Wednesday, Sept. 27, 2006
7:30 p.m., in the Geneva Room
Race and Reconciliation: What the United States can Learn from South Africa
Civil rights pioneer, renowned scholar and former Ambassador to South Africa, James A. Joseph's distinguished career has received notice since 1963 when he helped organize the local civil rights movement in Tuscaloosa, Ala. He has served four U.S. Presidents, and is recognized as being instrumental in building the relationship between the United States and post-Apartheid South Africa.
Ambassador Joseph was nominated by President Bill Clinton and confirmed as the U.S. Ambassador to South Africa in 1995. He was the first and only U.S. Ambassador to present his credentials to President Nelson Mandela. In 1999, President Thabo Mbeki awarded Joseph the Order of Good Hope, the highest honor the Republic of South Africa bestows on a citizen of another country.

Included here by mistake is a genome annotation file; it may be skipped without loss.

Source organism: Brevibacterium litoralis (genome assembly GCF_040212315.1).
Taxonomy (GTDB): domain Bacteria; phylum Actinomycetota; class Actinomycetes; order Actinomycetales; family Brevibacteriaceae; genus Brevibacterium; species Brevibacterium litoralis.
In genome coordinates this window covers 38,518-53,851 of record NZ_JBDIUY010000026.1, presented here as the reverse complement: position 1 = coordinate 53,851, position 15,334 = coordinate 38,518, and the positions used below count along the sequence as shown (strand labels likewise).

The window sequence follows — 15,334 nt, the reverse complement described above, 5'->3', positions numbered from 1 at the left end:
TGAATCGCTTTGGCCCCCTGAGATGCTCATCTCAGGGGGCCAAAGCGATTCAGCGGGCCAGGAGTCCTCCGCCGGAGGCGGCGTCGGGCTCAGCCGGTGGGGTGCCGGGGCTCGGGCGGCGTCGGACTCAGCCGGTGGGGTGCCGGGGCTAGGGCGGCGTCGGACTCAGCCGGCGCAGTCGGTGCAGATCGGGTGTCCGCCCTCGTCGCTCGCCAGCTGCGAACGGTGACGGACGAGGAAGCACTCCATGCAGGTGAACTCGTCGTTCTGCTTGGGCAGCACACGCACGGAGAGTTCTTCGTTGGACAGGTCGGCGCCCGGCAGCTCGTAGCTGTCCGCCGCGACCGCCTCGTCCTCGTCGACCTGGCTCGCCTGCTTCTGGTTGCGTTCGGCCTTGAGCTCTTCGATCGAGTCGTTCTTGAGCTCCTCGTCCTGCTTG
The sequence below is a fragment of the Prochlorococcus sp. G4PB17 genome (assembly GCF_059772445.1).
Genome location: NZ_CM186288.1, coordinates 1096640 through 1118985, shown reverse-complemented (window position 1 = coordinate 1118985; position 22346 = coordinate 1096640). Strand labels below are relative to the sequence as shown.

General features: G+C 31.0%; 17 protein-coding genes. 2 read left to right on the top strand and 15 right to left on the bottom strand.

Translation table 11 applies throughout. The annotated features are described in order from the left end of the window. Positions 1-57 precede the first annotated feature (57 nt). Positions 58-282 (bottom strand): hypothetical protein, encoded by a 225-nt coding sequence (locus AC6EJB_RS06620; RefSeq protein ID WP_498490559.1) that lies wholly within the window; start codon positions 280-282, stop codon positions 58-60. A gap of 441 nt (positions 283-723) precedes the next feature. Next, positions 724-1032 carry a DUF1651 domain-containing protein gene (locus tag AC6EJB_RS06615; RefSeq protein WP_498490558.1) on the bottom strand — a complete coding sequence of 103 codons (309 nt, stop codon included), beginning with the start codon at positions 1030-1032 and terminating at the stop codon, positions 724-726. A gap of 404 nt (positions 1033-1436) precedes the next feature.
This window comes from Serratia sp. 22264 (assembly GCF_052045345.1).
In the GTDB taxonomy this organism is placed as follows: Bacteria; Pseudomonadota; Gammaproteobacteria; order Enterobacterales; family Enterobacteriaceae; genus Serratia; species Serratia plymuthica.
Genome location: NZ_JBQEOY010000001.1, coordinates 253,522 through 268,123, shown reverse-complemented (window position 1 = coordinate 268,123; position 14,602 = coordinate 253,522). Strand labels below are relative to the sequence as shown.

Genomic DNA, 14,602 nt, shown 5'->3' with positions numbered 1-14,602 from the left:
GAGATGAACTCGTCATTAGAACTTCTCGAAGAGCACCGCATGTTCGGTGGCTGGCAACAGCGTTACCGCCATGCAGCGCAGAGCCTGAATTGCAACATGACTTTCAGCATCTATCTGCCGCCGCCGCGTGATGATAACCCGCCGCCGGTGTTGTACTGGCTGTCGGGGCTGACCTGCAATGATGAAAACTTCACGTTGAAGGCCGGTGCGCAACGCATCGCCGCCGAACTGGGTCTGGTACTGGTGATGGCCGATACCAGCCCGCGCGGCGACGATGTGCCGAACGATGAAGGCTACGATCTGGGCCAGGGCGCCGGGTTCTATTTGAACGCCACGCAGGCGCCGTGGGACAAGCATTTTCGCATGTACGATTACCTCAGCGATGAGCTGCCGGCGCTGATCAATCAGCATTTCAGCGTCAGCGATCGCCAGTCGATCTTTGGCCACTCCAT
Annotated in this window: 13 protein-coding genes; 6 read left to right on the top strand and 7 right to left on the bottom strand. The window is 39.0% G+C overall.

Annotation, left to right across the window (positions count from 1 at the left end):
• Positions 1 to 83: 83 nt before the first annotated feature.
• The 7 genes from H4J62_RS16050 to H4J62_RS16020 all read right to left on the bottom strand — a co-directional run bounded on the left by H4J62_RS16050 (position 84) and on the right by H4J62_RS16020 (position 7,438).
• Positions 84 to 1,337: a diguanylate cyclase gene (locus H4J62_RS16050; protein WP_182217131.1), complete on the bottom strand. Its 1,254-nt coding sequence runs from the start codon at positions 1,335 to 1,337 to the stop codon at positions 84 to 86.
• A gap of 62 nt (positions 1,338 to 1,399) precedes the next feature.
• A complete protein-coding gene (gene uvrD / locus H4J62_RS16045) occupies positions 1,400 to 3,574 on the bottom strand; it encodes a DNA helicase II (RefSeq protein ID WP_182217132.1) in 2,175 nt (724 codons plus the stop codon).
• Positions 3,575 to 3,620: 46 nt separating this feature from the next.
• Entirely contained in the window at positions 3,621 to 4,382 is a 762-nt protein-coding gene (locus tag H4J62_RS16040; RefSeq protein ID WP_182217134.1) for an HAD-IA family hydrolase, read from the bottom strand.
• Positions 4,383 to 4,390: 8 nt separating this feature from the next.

Currently, Ambassador Joseph is a professor of public policy studies at Duke University and founder of the United States–Southern Africa Center for Leadership and Public Values at Duke and the University of Cape Town. He is chairman of the Board of Directors of the Louisiana Disaster Recovery Foundation, and was recently honored by his home state as a Louisiana Legend.
A frequent speaker before academic, civic and religious audiences, Ambassador Joseph is the author of two books, “The Charitable Impulse” and “Remaking America.” A third book, “The Changing Role of Ethics in Public Life,” is near completion.
The President’s Forum is one of many events featured in Engaging Differences: A Colloquium on Diversity and Civic Responsibility, sponsored in part by the Intercultural Affairs Office. This talk is also part of the Colleges’ celebration of Constitution Day.